To this day, people are reluctant to put their money in the bank in case somebody seizes it.

Over here when you are rich, our instinct is to say you are a thief.

A few years ago, in my capacity as minister of tertiary education, I was having negotiations with student leaders about the establishment of a student loans scheme.

There was not a lot of money to go around so I tried to convince the student leaders the loan should be available only to those who really needed it and that we should have a means test to determine those who would qualify for the loan.

With one accord, they insisted: "We are all poor."

We wear poverty as a badge of honour.

But I should be careful I do not give the wrong picture here.

I exaggerate only to make the point.

There are parts of Ghana where people claim and boast about being rich when the money they have is really not that much.

A fortnight ago I was told by somebody that I presumed should know about these things that two men of my acquaintance in Accra were billionaires - dollar billionaires that is - and I was beginning to bask in reflected glory until the Forbes list came out and pricked my bubble.

But I look at the list again and note that there is one name missing for which I can find no explanation.

Mo Ibrahim is not on it; yes, him of the Mo Ibrahim Index, known and generally acknowledged as a billionaire and who has set up the prize that gives $5m to African leaders to encourage them to do the right thing.

Surely his money is not derived from a political position?

Now if he is missing from the list, I have hope yet that my two friends in Accra will make it onto a revised list next year.

If you would like to comment on Elizabeth Ohene's latest column, please do so below.


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  • rate this

    Comment number 35.

    Liz, as many on the forum has already stated, it is the truth, I am a Ghanaian but sadly have to agree that we do not invest and also create jobs whereby we employ people. All that the rich do in Ghana is to display their wealth but not helping no one except their families. Things are changing and I do believe that very soon we will have a Ghanaian on that list. Thank you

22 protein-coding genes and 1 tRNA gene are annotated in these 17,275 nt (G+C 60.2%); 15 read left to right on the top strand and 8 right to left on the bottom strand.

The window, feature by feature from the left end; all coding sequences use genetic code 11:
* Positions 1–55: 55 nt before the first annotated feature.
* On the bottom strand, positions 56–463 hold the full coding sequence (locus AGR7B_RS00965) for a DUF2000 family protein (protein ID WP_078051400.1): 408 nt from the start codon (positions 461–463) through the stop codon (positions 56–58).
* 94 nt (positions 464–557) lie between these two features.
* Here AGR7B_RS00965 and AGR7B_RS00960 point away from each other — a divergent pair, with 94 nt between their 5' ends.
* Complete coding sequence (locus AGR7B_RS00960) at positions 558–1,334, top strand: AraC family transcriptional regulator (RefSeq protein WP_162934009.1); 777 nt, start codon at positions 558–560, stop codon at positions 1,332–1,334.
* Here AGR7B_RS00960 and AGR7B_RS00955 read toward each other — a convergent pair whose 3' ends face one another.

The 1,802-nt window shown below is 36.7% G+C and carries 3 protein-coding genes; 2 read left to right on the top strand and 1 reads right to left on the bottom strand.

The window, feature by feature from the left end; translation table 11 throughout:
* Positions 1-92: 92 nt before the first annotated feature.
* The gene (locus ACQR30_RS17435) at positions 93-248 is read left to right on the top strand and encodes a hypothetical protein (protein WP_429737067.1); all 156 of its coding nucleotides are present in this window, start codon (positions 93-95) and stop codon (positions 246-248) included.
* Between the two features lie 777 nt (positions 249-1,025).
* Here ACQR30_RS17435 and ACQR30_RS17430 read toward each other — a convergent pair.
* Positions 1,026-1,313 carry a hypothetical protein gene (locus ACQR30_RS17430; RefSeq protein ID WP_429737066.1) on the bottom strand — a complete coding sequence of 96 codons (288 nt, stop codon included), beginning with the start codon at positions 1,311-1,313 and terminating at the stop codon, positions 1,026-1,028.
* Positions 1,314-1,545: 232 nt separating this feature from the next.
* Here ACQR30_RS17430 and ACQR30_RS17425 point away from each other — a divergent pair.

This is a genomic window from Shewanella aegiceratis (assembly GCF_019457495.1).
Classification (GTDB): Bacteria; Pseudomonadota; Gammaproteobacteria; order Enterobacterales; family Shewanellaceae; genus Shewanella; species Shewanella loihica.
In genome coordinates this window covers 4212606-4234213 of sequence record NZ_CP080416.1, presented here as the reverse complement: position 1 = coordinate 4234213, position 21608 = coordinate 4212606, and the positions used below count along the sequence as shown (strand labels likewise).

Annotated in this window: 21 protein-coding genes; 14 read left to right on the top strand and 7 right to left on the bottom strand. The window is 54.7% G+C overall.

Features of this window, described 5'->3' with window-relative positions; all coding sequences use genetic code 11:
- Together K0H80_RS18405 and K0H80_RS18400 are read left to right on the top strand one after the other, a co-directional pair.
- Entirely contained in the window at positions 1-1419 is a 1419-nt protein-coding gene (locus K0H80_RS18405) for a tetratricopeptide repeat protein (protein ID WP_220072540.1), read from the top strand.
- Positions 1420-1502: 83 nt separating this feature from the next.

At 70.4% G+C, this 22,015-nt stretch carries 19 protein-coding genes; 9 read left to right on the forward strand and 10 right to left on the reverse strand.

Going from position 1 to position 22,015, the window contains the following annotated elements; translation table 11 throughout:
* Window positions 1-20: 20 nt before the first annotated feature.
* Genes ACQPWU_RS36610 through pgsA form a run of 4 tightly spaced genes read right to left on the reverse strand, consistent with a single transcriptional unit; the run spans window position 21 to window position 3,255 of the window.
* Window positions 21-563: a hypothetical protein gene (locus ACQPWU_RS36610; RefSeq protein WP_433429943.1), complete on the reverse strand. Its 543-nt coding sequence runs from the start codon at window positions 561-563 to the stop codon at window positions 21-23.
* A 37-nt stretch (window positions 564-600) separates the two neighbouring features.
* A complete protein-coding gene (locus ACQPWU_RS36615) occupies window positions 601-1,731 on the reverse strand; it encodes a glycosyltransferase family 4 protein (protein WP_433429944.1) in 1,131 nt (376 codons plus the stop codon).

• rate this

    Comment number 34.

    Well as a Nigerian, I think I can say Ghanians are our poorer neighbours. We will soon start sending add to you if you fulfill certain conditions.

  • rate this

    Comment number 33.

    To: BornGrea, I think you uninformed Ghanaian, should explain what your Ms, Ohene meant by' ''Now that probably should not come as a surprise; the stories, real and apocryphal, about the wealth of Nigerians are many and varied - so no surprises there''. That is insulting. For your info, All Nigerians on the list started their businesses as from 1985. So your 1979-1986 events in Ghana is no excuse.

  • rate this

    Comment number 32.

    Ok once again I will ask all the Nigerians to stop being unnecessarily offended by banter! ahah?! why?

    No one is saying Nigeria should not feature in or top the list, they are simply debating how there isn't a Ghanaian in the list. It's really not for uninformed Nigerians to debate. Read the article again, and then think before you cry blue murder. Back to the point, the reason is 1979 - 1986.

  • rate this

    Comment number 31.

    Did i read someone mentioning football. that should be an argument for another day. What has football to do with the issue at hand. your country keeps pleading with our hardworking industrialists to come over.
    are u not surprised. why should ghana be on the list.